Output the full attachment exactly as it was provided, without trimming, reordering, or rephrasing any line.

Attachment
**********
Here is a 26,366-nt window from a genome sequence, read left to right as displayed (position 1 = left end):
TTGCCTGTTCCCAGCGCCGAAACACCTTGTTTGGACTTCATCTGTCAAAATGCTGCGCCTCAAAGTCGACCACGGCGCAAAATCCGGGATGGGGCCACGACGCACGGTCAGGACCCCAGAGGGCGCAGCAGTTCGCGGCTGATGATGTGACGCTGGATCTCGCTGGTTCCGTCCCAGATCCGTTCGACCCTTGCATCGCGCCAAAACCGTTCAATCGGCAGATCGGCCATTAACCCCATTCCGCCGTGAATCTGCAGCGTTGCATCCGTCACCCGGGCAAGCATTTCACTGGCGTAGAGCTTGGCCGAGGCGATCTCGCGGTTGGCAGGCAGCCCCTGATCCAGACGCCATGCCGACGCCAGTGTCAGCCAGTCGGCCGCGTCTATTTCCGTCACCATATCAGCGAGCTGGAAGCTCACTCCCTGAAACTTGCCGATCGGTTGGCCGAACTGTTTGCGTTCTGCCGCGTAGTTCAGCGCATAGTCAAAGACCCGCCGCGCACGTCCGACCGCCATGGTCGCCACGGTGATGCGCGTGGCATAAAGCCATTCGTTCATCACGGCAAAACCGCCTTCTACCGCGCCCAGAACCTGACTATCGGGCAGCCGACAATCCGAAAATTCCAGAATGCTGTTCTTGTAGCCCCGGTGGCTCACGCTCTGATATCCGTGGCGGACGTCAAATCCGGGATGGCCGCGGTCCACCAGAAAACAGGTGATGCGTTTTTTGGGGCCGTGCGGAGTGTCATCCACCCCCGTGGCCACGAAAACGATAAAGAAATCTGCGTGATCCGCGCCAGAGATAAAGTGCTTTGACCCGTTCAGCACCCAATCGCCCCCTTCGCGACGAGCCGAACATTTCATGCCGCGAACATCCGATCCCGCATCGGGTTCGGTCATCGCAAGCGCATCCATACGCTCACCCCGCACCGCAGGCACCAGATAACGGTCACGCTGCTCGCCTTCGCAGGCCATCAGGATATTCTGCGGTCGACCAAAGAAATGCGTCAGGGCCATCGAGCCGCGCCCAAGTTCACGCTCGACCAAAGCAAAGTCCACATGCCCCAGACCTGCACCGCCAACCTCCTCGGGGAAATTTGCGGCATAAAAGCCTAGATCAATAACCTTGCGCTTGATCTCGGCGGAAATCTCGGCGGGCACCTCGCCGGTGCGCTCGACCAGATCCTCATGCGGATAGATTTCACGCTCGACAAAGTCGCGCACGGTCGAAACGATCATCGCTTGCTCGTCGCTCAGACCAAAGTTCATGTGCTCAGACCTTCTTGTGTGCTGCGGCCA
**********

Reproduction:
Here is a 26,366-nt window from a genome sequence, read left to right as displayed (position 1 = left end):
TTGCCTGTTCCCAGCGCCGAAACACCTTGTTTGGACTTCATCTGTCAAAATGCTGCGCCTCAAAGTCGACCACGGCGCAAAATCCGGGATGGGGCCACGACGCACGGTCAGGACCCCAGAGGGCGCAGCAGTTCGCGGCTGATGATGTGACGCTGGATCTCGCTGGTTCCGTCCCAGATCCGTTCGACCCTTGCATCGCGCCAAAACCGTTCAATCGGCAGATCGGCCATTAACCCCATTCCGCCGTGAATCTGCAGCGTTGCATCCGTCACCCGGGCAAGCATTTCACTGGCGTAGAGCTTGGCCGAGGCGATCTCGCGGTTGGCAGGCAGCCCCTGATCCAGACGCCATGCCGACGCCAGTGTCAGCCAGTCGGCCGCGTCTATTTCCGTCACCATATCAGCGAGCTGGAAGCTCACTCCCTGAAACTTGCCGATCGGTTGGCCGAACTGTTTGCGTTCTGCCGCGTAGTTCAGCGCATAGTCAAAGACCCGCCGCGCACGTCCGACCGCCATGGTCGCCACGGTGATGCGCGTGGCATAAAGCCATTCGTTCATCACGGCAAAACCGCCTTCTACCGCGCCCAGAACCTGACTATCGGGCAGCCGACAATCCGAAAATTCCAGAATGCTGTTCTTGTAGCCCCGGTGGCTCACGCTCTGATATCCGTGGCGGACGTCAAATCCGGGATGGCCGCGGTCCACCAGAAAACAGGTGATGCGTTTTTTGGGGCCGTGCGGAGTGTCATCCACCCCCGTGGCCACGAAAACGATAAAGAAATCTGCGTGATCCGCGCCAGAGATAAAGTGCTTTGACCCGTTCAGCACCCAATCGCCCCCTTCGCGACGAGCCGAACATTTCATGCCGCGAACATCCGATCCCGCATCGGGTTCGGTCATCGCAAGCGCATCCATACGCTCACCCCGCACCGCAGGCACCAGATAACGGTCACGCTGCTCGCCTTCGCAGGCCATCAGGATATTCTGCGGTCGACCAAAGAAATGCGTCAGGGCCATCGAGCCGCGCCCAAGTTCACGCTCGACCAAAGCAAAGTCCACATGCCCCAGACCTGCACCGCCAACCTCCTCGGGGAAATTTGCGGCATAAAAGCCTAGATCAATAACCTTGCGCTTGATCTCGGCGGAAATCTCGGCGGGCACCTCGCCGGTGCGCTCGACCAGATCCTCATGCGGATAGATTTCACGCTCGACAAAGTCGCGCACGGTCGAAACGATCATCGCTTGCTCGTCGCTCAGACCAAAGTTCATGTGCTCAGACCTTCTTGTGTGCTGCGGCCA